The Cuba Libre by Way of Mexico: La Batanga Cocktail

In the small town of Tequila, Mexico, the sunflower-yellow façade of La Capilla, one of the oldest cantinas in the state of Jalisco, stands out on a quiet corner of drab, single-story buildings. La Capilla, or “the chapel,” was known, as legend has it, for people coming in on their feet and leaving on their knees. It is here that Don Javier Delgado Corona kept post behind the bar for almost 70 years, and where he served La Batanga, his take on the Charro Negro, a cult addition to the roster of classic Mexican cocktails.

The Charro Negro is Mexico’s counter to the Cuba Libre, replacing the rum with tequila and adding, in the local tradition, a salted rim. “You can’t even really call it a cocktail,” says Pedro Jiménez Gurría, a partner in Cantina de la O in Guadalajara, Jalisco’s capital. “It is a preparation and a tremendously simple one at that.”

Coca-Cola, redolent of cinnamon and citrus, gained widespread acceptance in mid-20th century Mexico. It was around this time, the late 1950s or the early 1960s (no one remembers exactly), that Don Javier served his first Batanga. During that era, the cantina doled out its highballs in a six-sided glass. According to Fabián Delgado Padilla, the chef of palReal in Guadalajara and the great-nephew of Don Javier, the drink got its name when a customer, after a few rounds of Charro Negros, renamed the drink “batanga” for the bamboo-raft shape the glass conjured if one were to cut it in half. The name stuck, even if the glassware is long gone.

There are two tricks to making Don Javier’s Batanga, says Delgado. “Use good salt: a sea salt or a medium-grind salt that tastes good. And most importantly, it’s not a Batanga if you don’t stir the drink with the knife you used to cut the limes.”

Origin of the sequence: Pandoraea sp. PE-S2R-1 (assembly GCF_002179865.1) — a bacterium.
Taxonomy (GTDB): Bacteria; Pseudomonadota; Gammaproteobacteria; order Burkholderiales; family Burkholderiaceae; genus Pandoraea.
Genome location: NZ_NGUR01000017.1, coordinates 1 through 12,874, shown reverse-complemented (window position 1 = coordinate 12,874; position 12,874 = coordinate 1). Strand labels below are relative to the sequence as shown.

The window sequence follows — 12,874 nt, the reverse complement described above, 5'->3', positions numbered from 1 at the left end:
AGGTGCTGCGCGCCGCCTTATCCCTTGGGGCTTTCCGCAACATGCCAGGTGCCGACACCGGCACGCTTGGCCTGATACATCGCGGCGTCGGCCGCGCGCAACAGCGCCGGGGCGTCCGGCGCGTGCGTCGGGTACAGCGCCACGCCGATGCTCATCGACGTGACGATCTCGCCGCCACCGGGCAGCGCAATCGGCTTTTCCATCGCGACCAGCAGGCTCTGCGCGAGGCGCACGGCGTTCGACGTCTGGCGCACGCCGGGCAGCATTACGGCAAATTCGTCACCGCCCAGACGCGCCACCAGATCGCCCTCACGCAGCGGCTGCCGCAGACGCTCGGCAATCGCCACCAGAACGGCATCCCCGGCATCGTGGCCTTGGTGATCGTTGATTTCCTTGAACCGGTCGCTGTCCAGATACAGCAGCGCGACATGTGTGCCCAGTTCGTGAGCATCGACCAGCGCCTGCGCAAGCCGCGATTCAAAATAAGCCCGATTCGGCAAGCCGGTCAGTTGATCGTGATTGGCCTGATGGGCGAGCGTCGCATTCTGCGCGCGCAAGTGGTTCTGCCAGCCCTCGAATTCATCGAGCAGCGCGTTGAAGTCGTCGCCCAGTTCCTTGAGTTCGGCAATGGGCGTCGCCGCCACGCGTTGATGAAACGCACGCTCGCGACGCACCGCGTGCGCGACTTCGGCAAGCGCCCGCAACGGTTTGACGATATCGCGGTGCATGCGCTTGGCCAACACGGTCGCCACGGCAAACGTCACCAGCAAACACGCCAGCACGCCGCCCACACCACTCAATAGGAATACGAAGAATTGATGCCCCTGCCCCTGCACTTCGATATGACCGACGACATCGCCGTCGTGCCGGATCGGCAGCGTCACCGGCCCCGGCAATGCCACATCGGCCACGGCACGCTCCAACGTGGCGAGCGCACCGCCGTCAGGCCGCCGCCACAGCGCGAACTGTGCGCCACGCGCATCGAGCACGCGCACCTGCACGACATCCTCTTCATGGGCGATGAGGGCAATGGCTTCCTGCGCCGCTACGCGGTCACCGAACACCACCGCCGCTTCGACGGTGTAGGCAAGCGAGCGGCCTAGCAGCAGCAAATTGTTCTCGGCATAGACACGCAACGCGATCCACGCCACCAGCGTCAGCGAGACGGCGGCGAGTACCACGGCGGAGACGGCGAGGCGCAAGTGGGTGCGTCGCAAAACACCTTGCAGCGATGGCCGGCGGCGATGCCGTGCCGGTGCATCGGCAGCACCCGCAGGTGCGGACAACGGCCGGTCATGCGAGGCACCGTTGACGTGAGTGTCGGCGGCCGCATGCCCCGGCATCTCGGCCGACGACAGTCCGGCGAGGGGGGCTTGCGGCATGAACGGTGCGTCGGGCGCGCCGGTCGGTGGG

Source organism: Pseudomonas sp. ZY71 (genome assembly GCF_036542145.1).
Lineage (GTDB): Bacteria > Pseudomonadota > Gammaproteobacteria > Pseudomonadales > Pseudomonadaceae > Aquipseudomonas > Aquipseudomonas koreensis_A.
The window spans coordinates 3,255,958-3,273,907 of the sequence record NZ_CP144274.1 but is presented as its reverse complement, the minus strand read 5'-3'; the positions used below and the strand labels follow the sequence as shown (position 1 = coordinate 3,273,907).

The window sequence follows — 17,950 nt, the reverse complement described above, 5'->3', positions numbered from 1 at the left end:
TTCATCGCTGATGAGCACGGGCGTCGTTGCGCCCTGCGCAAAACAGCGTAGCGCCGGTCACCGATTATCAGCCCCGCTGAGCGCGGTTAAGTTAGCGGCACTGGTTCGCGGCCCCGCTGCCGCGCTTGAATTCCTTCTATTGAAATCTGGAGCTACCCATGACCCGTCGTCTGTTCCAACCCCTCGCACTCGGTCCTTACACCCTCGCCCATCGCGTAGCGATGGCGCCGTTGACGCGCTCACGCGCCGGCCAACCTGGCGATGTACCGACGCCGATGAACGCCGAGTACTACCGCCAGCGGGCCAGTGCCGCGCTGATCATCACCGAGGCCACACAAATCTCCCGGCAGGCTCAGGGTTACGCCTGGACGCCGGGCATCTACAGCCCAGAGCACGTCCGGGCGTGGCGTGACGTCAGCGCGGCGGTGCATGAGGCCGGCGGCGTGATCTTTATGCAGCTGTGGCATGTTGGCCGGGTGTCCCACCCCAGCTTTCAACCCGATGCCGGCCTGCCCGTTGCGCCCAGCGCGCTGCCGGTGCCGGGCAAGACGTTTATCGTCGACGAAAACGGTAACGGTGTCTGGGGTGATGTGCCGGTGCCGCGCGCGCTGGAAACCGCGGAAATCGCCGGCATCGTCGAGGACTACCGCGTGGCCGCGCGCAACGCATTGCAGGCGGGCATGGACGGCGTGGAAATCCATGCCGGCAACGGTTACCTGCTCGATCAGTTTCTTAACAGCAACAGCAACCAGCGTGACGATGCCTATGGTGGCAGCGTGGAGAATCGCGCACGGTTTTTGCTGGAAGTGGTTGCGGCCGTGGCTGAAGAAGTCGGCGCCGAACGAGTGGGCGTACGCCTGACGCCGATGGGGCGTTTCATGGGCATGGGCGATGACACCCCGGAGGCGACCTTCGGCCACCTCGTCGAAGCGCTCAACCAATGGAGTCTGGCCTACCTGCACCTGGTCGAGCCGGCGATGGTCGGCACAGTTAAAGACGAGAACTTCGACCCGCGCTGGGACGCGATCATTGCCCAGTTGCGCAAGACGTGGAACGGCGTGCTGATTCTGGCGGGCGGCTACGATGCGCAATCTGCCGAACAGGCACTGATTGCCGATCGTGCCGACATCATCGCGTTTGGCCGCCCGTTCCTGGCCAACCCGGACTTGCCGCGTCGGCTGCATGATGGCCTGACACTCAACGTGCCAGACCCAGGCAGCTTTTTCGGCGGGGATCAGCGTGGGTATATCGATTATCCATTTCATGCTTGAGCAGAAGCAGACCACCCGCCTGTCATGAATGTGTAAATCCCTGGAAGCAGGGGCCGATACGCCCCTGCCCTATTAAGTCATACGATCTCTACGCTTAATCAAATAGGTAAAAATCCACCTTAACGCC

Though it’s a dead-simple drink, the few ingredients maintain balance: The clove and vanilla notes of the Coca-Cola are amplified by the oily spritz of lime, while the escarchado glass, frosted with salt, counters the sweetness. But more than the physical experience of the drink, going out for a Batanga “was just an excuse to go see Don Javier at La Capilla, because La Capilla is Don Javier and the Batanga is him,” says Jiménez.

In other words, La Batanga is a cocktail with a DOP of sorts: of time, place and its creator. And when Don Javier passed away in 2020, at 95, part of the vibrancy of La Capilla died with him. At my bar, Cicatriz, in Mexico City, we honor his legacy with a version of the drink bearing a splash of Ancho Reyes liqueur, the raisiny smoke of the ancho chile acting as ballast for the sweetness of the Coke. It’s built in the glass and mixed with a bar knife.

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